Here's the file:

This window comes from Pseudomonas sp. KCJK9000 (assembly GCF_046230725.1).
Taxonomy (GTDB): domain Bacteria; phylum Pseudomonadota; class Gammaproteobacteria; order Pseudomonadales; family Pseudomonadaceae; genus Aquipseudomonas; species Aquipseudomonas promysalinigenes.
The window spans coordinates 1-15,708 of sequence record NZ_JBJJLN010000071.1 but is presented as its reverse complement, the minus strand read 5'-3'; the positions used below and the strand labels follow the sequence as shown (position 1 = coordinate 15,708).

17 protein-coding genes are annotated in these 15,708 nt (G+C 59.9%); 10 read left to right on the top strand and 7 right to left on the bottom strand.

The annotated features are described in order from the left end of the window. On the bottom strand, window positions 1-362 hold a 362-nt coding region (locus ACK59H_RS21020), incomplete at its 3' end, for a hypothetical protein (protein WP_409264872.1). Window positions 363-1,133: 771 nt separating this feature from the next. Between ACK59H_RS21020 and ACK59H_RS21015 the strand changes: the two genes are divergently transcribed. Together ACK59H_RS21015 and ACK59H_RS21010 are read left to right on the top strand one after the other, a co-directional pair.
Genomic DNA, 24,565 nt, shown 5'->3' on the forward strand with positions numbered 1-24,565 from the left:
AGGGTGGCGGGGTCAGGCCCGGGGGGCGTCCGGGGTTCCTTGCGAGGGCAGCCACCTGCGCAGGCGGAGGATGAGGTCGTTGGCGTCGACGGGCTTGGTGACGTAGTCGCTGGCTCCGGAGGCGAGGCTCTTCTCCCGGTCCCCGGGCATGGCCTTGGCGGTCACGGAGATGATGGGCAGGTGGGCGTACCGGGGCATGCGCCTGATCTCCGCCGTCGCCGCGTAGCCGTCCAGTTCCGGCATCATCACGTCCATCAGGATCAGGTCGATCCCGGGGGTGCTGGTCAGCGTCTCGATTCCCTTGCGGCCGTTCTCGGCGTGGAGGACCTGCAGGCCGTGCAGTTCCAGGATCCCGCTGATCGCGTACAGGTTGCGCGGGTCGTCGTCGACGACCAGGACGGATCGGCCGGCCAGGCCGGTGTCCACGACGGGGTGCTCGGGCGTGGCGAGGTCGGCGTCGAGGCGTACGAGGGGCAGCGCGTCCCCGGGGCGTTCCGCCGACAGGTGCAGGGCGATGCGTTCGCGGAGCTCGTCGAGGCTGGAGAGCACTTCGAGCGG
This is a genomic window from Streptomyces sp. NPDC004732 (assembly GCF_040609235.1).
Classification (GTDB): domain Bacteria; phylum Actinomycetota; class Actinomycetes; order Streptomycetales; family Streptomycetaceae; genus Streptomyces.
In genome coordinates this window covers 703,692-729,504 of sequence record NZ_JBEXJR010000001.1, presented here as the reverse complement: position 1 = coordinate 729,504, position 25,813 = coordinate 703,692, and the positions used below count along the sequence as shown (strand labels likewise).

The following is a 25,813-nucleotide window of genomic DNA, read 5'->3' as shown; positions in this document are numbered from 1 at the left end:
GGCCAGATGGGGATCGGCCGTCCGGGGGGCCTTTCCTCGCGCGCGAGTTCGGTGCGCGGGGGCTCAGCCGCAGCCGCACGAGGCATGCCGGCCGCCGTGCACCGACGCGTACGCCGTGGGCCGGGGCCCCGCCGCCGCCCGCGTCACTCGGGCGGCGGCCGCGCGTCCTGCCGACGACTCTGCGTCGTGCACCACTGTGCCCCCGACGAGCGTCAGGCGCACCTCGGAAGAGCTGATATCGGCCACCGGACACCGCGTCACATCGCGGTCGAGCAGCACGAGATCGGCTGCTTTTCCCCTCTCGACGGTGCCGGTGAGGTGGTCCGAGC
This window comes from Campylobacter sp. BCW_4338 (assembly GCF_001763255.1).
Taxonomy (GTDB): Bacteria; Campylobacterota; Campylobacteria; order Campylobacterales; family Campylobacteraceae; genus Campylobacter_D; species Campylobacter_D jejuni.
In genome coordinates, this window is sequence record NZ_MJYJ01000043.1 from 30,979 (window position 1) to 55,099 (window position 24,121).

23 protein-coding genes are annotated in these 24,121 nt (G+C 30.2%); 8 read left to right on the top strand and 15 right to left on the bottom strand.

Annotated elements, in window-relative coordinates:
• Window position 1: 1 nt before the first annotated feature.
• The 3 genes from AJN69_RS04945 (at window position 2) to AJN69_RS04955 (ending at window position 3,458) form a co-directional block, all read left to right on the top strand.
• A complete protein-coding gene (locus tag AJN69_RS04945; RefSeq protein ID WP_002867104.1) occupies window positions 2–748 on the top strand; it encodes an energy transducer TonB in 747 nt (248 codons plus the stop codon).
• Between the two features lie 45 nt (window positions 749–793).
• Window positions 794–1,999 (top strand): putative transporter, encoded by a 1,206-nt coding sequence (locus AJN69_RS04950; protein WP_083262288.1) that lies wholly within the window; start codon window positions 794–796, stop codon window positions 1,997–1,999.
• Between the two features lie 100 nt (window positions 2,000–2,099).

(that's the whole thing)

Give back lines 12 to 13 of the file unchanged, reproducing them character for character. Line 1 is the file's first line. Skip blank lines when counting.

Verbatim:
GGCCAGATGGGGATCGGCCGTCCGGGGGGCCTTTCCTCGCGCGCGAGTTCGGTGCGCGGGGGCTCAGCCGCAGCCGCACGAGGCATGCCGGCCGCCGTGCACCGACGCGTACGCCGTGGGCCGGGGCCCCGCCGCCGCCCGCGTCACTCGGGCGGCGGCCGCGCGTCCTGCCGACGACTCTGCGTCGTGCACCACTGTGCCCCCGACGAGCGTCAGGCGCACCTCGGAAGAGCTGATATCGGCCACCGGACACCGCGTCACATCGCGGTCGAGCAGCACGAGATCGGCTGCTTTTCCCCTCTCGACGGTGCCGGTGAGGTGGTCCGAGC
This window comes from Campylobacter sp. BCW_4338 (assembly GCF_001763255.1).